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Peter Thiel-backed bed sensor company Hello is put to sleep

In an announcement posted yesterday on Medium, Hello’s founder James Proud said that his company would be shutting down. And Hello’s product, the sleep monitor Sense, will be shutting down along with it.

In 2011, Proud was given one of [garbage human being] Peter Thiel’s entrepreneurial fellowships — a program that awards young people a $100,000 grant to develop an idea, but they have to skip or leave college as part of the deal. Proud later launched Hello, and in 2014 its one and only product Sense pulled in $2.4 million on Kickstarter, $10.5 million in initial investor cash and another $40 million from investors thereafter.

But while people seemed really into the idea of a sleep monitor, especially one that didn’t require a wearable device, the company didn’t really take off after early success. First, the device was criticized for not actually tracking sleep that well. And the only real update to the product was the addition of voice control.

According to Proud’s post, Hello has been, and still is, looking for a buyer, but one hasn’t come through; and according to TechCrunch, some of Hello’s engineers will be heading over to sleep startup Casper. Sense users will receive instructions on how to export their data and delete their accounts later this week. And while some people commenting on Proud’s post are asking for Hello to make the Sense open source, there’s no word on whether that will be the case. Maybe when it’s truly, officially dead and gone.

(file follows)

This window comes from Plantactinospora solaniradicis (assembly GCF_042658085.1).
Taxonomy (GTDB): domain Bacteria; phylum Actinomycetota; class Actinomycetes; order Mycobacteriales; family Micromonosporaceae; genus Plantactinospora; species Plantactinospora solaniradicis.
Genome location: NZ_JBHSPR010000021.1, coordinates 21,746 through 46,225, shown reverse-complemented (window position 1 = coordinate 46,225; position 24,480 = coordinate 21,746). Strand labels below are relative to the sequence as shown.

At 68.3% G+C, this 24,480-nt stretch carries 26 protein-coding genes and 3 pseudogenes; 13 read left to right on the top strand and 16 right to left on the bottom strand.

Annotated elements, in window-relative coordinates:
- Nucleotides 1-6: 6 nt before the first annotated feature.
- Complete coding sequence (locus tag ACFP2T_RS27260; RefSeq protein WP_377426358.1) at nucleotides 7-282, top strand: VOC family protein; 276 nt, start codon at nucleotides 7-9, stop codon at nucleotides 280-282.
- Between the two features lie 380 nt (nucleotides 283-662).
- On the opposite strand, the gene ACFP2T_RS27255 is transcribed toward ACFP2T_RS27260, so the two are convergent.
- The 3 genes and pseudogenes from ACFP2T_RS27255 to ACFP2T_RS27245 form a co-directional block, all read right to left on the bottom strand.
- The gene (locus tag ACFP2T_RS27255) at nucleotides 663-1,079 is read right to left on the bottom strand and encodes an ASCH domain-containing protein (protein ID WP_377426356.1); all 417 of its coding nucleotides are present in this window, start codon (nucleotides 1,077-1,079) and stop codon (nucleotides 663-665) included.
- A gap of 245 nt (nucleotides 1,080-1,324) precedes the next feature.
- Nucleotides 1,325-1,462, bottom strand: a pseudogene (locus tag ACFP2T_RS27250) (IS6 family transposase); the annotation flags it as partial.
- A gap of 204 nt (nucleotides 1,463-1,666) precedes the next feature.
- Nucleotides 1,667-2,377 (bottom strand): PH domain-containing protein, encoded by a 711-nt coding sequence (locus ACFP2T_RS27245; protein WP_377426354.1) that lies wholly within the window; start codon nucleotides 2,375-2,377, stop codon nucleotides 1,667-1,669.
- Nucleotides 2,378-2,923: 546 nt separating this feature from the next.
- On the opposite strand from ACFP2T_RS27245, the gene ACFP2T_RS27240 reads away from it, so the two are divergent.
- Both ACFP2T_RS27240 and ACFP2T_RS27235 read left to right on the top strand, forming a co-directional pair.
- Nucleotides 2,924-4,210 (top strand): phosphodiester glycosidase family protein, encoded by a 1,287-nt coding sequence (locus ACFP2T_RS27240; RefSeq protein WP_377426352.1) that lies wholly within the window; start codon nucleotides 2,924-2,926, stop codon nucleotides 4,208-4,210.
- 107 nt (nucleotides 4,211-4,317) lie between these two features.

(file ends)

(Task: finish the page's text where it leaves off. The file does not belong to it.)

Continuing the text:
Source: Hello

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About Ms. A. C. Kennedy

Ms. A. C. Kennedy
My name is Ms A C Kennedy and I am a Health practitioner and Consultant by day and a serial blogger by night. I luv family, life and learning new things. I especially luv learning how to improve my business. I also luv helping and sharing my information with others. Don't forget to ask me anything!

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However, the very existence of the hole has still raised a concern: are Microsoft's security tests as thorough for third-party apps as its own software? The company has declined to comment, but that kind of screening may prove crucial if Microsoft is going to maintain the trust of Windows users. It doesn't matter how secure Microsoft's code is if a bundled app undermines everything.

Source: Monorail, Tavis Ormandy (Twitter)

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